The intermediate cylinder block 302 is serially mounted to the air cylinder block 212 and has an opening 304 allowing the air therein to release to the atmosphere. The intermediate cylinder block 302 is preferrably made of a polyvinyl chloride material. A first bellows 306 is placed in the intermediate cylinder block 302 so as to isolate the inner space thereof from the piston shaft 216. A thickened lower end portion of the bellows 306 is fixedly hermetically mounted to the lower end portion of the piston shaft 216, and on upper thickened end portion 316 is mounted to the upper portion inside of the intermediate cylinder block 302. The bellows 306 is formed of Teflon (Trademark of Du Pont for polytetrafluoroethylene) which is chemically stable and the two thick end portions 314 and 316 thereof may be integrally formed. An intermediate shaft 310 is serially connected to the piston shaft 216. For example, a vinylidene fluoride resin material is suitable for the intermediate shaft 310.
A second bellows 308 is provided in such a way that a thickened upper end portion 318 is fixedly mounted to the lower portion of the intermediate cylinder 302 and a thickened lower end portion 320 is fixedly connected to the lower portion of the intermediate shaft 310. A closed space 312 is formed by both the bellows 306 and 308. The second bellows 308 is preferrably also of Telfon material and may be integrally formed so as to have the two thick end portions 318 and 320 thereof.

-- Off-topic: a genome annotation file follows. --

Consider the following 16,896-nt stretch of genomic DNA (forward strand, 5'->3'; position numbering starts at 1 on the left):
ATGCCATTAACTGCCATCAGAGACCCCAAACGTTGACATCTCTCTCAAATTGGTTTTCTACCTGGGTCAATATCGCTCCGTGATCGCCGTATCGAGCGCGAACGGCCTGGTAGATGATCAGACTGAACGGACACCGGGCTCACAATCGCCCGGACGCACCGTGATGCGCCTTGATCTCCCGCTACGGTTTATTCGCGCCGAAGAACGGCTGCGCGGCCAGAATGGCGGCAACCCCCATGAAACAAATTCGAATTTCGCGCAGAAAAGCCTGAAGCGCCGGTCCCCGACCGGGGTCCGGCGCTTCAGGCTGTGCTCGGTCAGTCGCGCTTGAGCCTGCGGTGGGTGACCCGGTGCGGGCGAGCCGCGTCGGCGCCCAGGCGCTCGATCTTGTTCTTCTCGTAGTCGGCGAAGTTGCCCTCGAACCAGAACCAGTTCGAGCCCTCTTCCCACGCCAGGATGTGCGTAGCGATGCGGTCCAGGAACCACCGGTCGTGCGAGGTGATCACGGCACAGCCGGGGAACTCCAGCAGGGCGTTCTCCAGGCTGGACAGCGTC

The valve portion 400 comprises a valve cylinder 408 having a stationary valve seat 410, a valve base portion 412 having a second stationary valve seat 418, and a valve shaft 414, and an obturator 416. The valve shaft 414 is serially connected to the lower end of the intermediate shaft 310. The obturator 416 is mounted to the lower portion of the valve shaft 414. The second bellows 308 is contained in the valve cylinder 408. The obturator 416 is placed between the stationary valve seats 410 and 418, and has seat packings 420 and 422 of fluororubber material placed on both sides thereof, respectively.
The valve cylinder 408 is provided with the connector 406 and has a first space 424 communicating to the passage thereof. The second space 426 containing the obturator 416 communicates with the first space 424 through the middle opening of the stationary valve seat 410. Also, the second space 424 communicates with the passage of the connector 402. The passage of the connector 404 communicates with the space 426 through the opening in the stationary valve seat 418.
For example, the valve cylinder 408 and the valve base portion 412 are made of polyethylene material. The valve shaft 414 is made of a polytrifluoride ethylene chloride resin material. The obturator 416 is made of a polyethylene material.
In operation, when pure water is not used at use points of an IC plant, the obturator 416 is pressed against the stationary valve seat 418 by supplying compressed air of 3 to 5 Kg/cm2 to the piston ring 214 through the air inlet 202.
Then, pure water flows from the connector 402 to the connector 406 through the first and second spaces 424 and 426.